As the winter weather roles in and the nights get longer and longer up here in the North, I end up spending more and more time in front of my various screens searching for ways to use the endless stream of new technologies coming out.
As we all know, the best way to test out any new tech is to apply it to a real world test case. So when I came across the sample code for scanning and detecting 3D objects from the latest ARKit from apple, I wanted to run a quick test to determine how credible it would be to 1) scan an object and 2) use that scan for object detection and to display some virtual information to the user in Augmented Reality.
I decided to combine this tech with my love of motorcycles because to me, any time spent tinkering with a motorcycle in a garage is time well spent. I ended up using a Harley Davidson speedometer I had lying around the garage for my test subject.
I started by downloading the sample scanning code, compiled it with xcode and deployed to my iPad. The shocking result was that it worked first shot! So far so good.
The video below shows the process (sped up a little). Overall it was fairly seamless despite my environment not having the best lighting or background. It took less than 2 minutes to create a good scan on my first try.
I followed a simple Apple tutorial and built a swift ARKit project that included both the previous speedometer scan and a new sprite object. The sprite object contains some viewable content details for display purposes and can really be anything from 2D drawings, catalog information or even video. I was just trying it out as a container to see how it would react. My final app and results are show in the video below running on my iPad.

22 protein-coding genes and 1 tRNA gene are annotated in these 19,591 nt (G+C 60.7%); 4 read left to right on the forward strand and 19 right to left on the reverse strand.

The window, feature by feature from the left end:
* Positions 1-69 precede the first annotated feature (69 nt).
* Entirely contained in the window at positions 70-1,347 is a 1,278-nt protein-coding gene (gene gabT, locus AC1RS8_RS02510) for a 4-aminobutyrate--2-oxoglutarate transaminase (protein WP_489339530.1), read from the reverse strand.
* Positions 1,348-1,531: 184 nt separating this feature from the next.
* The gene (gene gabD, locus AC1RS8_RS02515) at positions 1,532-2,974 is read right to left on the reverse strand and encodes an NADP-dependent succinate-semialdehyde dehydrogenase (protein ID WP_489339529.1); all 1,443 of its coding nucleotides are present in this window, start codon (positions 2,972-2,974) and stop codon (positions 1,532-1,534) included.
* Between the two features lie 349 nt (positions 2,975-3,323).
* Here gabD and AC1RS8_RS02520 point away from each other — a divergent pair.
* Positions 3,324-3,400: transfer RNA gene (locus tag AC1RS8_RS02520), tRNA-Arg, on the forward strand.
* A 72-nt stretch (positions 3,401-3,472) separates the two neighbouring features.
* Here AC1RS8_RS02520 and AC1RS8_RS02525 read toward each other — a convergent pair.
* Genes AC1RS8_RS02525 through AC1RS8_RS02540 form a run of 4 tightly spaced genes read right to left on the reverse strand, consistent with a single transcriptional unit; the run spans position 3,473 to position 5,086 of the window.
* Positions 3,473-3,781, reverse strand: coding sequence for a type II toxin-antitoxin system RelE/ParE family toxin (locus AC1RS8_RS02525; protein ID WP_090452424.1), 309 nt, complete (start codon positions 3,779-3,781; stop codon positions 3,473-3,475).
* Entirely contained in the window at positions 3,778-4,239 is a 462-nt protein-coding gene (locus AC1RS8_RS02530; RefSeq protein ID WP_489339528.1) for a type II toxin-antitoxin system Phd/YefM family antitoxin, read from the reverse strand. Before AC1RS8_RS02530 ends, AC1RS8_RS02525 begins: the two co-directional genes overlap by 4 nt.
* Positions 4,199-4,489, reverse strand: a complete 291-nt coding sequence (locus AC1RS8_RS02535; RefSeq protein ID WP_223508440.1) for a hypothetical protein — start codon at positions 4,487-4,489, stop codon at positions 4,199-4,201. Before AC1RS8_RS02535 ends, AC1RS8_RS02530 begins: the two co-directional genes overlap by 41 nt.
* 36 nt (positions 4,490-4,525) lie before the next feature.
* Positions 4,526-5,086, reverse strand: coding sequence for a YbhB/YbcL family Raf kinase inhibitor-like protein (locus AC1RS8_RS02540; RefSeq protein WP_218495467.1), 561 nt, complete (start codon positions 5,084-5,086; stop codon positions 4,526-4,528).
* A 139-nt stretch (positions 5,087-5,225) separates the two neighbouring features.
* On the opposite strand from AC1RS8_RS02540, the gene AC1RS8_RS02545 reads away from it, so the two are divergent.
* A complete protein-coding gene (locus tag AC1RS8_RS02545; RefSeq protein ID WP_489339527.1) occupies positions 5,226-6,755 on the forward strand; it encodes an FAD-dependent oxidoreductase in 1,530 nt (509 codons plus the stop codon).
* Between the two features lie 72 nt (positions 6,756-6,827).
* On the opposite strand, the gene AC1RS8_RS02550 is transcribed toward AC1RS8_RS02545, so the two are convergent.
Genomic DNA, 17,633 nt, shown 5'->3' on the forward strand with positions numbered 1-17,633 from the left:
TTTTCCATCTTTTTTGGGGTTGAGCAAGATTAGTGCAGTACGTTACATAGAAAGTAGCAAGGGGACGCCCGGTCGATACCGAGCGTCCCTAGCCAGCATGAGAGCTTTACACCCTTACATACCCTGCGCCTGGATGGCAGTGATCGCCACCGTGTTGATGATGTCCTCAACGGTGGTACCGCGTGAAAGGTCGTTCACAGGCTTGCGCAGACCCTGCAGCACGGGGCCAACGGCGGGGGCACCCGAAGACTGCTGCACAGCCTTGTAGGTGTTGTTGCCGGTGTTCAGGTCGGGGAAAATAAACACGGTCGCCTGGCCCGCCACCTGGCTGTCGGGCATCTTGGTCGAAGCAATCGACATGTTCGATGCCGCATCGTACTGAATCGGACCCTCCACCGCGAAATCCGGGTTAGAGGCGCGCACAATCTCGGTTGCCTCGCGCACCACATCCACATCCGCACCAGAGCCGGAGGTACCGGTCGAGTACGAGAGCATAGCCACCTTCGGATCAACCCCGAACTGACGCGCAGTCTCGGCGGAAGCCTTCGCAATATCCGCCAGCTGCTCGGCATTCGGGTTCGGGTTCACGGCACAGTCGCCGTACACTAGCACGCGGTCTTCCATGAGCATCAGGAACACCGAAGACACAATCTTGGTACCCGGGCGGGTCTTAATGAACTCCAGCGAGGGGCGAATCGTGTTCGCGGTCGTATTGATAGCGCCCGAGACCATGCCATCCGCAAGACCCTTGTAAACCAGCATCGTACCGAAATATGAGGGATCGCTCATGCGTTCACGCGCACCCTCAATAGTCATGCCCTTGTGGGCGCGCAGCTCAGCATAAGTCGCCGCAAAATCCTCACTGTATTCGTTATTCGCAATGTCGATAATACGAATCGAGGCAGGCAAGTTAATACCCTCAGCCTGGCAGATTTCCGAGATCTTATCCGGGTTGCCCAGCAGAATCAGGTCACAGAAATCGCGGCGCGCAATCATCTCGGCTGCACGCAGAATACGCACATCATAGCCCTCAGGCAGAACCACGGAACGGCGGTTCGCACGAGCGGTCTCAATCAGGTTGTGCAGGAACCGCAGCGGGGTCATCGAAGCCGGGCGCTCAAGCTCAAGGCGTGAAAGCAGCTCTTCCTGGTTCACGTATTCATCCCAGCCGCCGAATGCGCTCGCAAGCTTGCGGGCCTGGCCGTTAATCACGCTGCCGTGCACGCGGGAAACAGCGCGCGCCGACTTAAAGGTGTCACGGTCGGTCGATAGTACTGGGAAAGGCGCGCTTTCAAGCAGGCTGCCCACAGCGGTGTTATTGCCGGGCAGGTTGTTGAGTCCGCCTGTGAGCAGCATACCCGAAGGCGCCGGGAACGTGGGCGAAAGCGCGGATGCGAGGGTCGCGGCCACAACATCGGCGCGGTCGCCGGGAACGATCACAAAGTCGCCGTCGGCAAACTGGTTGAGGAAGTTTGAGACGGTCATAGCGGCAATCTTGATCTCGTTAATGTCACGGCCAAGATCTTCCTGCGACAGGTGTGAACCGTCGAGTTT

The test worked very well and was surprisingly easy. Point your iPad or iPhone at the object and display some related information. Next tests I run will be on larger objects to see how the scan sizes and larger object recognition hold up. I don’t see why it wouldn’t.
What I am really interested in now is finding test cases within our Substation Design industry. Imagine scenarios where a user could point the iPad or iPhone at a substation component and have the detailed drawings displayed beside it. Maybe the red-lined markups of past work? Maybe a field checklist or other manufacturing details? IOT information? Are there any equipment vendors out there that would like to combine this type of catalog data with our Substation Design Suite and Utility Content to pull models and specs?
So here’s a call to action for all Substation Design folks, SDS users or members of the SDS Industry Consortium out there. If anyone is interested in working with me on a Substation Industry test case around this technology, please feel free to message me.